Cross-posted from Marketplace K-12 blog.
The Federal Communication Commission’s groundbreaking net neutrality rules issued last year--which are meant to prevent internet service providers from assigning content to fast and slow lanes--have survived a challenge in federal court.
In a 2-1 ruling announced Tuesday, a United States Court of Appeals for the District of Columbia Circuit panel upheld the FCC’s decision to treat broadband internet as a utility, thereby opening the service to heavier regulation.
Telecommunications companies like Verizon and Comcast had argued that the provision of broadband is an information service, and that the agency’s regulations are unduly burdensome and raise Constitutional questions.
The industry had also voiced concerns that the ruling could stunt investment in broadband internet infrastructure and drive up costs for all consumers.
Big content providers like Netflix, by contrast, are celebrating the ruling. They had voiced concerns that without net neutrality rules, internet providers could charge unfairly high fees for the transmission of data heavy content, or theoretically, throttle access to websites at will.
FCC Chairman Tom Wheeler, who helped craft the regulations, said in a statement that the victory “ensures the internet remains a platform for unparalleled innovation, free expression and economic growth.”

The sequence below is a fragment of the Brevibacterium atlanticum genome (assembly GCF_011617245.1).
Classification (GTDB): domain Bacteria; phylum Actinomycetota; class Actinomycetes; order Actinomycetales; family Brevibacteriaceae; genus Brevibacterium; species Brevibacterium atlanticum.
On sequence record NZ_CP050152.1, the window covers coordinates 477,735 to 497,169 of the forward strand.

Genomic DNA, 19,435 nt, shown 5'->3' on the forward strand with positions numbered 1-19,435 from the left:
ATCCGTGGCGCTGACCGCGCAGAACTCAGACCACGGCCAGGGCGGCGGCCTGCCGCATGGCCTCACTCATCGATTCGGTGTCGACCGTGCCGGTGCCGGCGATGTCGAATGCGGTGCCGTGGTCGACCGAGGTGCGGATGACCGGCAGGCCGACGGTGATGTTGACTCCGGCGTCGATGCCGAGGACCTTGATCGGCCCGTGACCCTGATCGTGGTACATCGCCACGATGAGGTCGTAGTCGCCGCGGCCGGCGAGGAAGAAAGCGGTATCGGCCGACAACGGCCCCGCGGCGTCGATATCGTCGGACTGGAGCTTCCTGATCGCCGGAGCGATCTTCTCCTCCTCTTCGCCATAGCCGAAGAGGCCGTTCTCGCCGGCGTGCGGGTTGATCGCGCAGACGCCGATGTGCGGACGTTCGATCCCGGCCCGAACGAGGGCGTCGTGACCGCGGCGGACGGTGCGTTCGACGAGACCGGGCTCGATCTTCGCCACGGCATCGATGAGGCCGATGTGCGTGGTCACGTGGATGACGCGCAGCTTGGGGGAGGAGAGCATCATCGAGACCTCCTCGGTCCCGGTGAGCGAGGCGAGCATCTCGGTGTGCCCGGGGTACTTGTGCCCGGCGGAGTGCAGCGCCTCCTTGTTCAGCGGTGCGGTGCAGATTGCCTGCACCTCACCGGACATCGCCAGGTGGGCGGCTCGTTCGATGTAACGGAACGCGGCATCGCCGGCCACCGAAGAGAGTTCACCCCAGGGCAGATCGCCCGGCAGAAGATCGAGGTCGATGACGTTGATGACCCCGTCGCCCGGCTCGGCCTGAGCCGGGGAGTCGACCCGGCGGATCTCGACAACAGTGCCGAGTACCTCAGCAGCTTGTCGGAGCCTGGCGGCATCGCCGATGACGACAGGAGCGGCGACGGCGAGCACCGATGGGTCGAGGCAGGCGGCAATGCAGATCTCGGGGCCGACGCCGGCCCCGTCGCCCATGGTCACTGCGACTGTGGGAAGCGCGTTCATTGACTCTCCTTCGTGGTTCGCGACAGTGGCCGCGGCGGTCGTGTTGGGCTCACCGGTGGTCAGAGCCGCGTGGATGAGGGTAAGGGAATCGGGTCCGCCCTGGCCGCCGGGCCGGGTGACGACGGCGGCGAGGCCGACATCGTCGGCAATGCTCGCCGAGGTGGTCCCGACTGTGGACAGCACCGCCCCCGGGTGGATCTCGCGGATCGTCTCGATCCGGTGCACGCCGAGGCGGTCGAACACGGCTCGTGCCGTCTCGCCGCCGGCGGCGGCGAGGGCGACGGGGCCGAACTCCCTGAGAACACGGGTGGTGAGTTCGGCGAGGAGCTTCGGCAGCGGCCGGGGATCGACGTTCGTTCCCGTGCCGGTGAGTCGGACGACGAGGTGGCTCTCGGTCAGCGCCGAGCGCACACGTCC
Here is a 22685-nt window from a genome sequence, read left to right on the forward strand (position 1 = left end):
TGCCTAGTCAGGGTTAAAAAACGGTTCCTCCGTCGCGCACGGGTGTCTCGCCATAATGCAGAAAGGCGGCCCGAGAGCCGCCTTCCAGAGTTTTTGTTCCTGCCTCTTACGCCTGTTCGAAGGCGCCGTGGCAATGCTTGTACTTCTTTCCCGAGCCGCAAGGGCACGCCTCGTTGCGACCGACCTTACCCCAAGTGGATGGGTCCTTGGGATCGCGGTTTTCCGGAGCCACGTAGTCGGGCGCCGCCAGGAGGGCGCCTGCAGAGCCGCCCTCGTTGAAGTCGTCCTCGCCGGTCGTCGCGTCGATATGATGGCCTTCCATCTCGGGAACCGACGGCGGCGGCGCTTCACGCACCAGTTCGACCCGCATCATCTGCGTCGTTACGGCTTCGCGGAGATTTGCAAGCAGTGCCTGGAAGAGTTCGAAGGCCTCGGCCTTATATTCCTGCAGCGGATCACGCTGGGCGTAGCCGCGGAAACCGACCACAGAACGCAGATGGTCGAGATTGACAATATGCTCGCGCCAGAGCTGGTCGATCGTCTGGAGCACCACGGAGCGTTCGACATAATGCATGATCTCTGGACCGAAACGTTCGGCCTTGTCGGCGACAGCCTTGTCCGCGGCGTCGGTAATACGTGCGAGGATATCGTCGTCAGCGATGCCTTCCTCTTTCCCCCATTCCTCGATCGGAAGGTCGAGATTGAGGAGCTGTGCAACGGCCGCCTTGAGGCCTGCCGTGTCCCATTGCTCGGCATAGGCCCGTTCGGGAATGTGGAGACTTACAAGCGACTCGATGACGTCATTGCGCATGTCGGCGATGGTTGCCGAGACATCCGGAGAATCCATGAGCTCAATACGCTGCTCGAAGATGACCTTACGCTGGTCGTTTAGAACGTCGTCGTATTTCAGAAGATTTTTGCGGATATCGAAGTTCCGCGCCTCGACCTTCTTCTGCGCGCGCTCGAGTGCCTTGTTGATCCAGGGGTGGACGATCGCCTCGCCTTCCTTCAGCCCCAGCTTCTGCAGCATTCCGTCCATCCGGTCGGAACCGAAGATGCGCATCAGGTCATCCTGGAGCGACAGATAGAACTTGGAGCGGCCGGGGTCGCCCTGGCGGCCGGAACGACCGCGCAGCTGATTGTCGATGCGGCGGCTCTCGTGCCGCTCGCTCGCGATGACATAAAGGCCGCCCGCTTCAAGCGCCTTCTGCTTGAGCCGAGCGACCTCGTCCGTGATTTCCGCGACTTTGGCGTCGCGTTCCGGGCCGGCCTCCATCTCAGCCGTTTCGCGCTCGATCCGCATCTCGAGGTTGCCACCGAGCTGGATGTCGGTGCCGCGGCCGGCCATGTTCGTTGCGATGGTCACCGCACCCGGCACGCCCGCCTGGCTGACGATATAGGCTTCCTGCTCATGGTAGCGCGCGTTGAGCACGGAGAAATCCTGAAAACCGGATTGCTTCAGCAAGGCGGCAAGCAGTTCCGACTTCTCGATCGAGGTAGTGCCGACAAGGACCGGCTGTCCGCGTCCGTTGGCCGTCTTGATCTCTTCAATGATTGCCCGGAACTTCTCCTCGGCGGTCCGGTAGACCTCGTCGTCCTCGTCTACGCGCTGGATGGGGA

Some ed-tech industry experts had previously worried that educational content might become financially outgunned by more mainstream digital entertainment.
Without federal protections, a number of ed-tech advocates worried that schools would see slower delivery of their online content, unless the vendors attempting to serve them could pay for “fast-lane” services.
“Open” internet advocates say that the ruling is also favorable to smaller internet-content producers. Unless the rules are overturned on appeal, an ed-tech startup can continue to build big video or data-intensive game libraries without having to pay Verizon or Comcast to ensure their content gets to schools.
The panel of federal judges which presided over the appeal included Sri Srinivasan, who was reportedly on President Obama’s shortlist for a nomination to fill the current Supreme Court vacancy.
According to legal experts, the industry can now request that the entire United States Court of Appeals for the District of Columbia Circuit hear the appeal en banc, or attempt an appeal directly to the Supreme Court.
Over the past few years the Democratic-controlled FCC’s protection of net neutrality has inflamed public discourse. After millions weighed in on the FCC’s deliberations, President Obama came out in favor of the FCC taking action to protect net neutrality, while some Republicans, including FCC commissioners, have vociferously opposed the regulations the agency ended up putting in place.
A version of this news article first appeared in the Digital Education blog.